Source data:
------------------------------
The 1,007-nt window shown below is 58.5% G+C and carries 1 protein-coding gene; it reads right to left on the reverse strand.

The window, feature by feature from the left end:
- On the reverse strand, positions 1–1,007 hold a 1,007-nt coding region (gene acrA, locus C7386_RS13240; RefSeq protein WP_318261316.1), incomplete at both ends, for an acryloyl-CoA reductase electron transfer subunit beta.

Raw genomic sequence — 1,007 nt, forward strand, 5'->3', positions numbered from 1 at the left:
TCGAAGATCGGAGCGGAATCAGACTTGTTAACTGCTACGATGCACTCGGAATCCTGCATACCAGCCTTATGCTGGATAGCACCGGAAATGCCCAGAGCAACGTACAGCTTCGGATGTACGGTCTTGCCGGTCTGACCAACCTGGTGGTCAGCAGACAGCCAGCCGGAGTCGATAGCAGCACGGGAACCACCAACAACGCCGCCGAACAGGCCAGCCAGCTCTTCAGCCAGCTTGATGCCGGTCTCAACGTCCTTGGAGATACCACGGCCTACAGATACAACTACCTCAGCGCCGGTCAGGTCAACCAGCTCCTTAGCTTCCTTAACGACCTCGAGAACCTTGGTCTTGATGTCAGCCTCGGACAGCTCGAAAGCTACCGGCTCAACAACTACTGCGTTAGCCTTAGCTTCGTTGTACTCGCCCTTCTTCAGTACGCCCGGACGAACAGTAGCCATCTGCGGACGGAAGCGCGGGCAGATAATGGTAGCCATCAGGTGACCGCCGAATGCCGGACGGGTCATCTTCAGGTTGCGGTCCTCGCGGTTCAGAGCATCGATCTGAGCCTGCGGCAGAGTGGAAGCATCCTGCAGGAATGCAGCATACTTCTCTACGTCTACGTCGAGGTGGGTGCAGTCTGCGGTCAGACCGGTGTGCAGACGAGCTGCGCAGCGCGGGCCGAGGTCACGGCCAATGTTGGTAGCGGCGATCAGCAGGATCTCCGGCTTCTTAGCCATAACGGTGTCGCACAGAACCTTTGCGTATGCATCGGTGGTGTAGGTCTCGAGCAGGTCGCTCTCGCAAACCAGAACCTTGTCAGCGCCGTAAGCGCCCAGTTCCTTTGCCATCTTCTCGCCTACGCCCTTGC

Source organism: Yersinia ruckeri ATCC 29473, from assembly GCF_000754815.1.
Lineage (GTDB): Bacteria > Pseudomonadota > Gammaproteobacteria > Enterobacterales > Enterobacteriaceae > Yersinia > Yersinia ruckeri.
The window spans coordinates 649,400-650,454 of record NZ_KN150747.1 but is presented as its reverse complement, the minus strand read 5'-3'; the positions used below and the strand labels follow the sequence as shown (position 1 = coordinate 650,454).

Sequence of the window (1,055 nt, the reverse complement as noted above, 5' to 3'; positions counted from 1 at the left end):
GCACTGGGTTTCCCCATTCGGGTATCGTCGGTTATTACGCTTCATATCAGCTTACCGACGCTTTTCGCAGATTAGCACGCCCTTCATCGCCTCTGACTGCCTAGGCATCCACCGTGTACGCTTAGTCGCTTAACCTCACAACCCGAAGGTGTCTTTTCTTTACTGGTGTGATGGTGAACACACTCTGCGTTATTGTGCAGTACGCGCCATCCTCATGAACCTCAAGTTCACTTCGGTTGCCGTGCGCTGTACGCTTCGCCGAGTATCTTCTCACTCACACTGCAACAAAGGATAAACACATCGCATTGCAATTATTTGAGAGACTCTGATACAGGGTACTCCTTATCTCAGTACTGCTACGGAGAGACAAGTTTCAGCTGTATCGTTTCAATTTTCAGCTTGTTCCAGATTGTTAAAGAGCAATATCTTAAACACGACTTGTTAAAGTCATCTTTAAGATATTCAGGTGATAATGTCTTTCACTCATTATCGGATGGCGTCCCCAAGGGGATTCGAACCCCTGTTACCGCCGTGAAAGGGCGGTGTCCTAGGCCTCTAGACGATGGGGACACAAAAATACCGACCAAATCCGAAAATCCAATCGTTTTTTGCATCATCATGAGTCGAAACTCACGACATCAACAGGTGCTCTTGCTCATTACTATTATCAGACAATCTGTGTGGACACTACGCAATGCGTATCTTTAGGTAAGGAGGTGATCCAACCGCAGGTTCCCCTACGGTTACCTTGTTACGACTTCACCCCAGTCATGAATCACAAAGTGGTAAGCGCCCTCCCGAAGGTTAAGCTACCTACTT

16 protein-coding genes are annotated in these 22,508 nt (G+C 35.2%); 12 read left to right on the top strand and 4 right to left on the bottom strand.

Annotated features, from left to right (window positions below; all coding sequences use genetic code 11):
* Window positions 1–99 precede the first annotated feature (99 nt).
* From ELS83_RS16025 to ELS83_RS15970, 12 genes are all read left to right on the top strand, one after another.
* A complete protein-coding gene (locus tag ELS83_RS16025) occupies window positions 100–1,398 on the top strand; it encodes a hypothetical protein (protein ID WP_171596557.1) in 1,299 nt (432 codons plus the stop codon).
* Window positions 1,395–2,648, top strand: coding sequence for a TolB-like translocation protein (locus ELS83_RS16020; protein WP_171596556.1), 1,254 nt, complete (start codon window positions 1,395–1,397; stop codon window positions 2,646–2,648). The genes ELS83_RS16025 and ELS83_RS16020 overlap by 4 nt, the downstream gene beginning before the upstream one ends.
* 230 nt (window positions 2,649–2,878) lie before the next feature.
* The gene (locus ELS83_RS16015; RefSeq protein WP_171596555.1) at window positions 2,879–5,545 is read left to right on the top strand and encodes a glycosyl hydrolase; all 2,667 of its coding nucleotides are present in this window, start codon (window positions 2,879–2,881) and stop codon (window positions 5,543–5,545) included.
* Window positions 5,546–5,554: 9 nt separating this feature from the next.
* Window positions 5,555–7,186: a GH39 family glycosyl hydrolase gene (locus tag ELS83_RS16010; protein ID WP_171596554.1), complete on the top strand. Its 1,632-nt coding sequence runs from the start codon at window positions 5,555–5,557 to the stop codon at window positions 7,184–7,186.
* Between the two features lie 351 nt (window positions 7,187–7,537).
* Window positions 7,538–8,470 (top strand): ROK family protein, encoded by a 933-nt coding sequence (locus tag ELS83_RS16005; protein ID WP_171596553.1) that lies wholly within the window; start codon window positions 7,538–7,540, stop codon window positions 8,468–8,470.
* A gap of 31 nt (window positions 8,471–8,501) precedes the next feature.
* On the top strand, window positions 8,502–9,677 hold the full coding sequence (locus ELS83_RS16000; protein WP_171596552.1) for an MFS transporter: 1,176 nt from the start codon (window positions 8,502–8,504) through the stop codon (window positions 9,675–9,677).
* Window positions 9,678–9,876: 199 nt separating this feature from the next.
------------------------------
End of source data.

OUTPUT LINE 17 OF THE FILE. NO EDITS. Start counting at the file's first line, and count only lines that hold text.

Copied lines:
* 230 nt (window positions 2,649–2,878) lie before the next feature.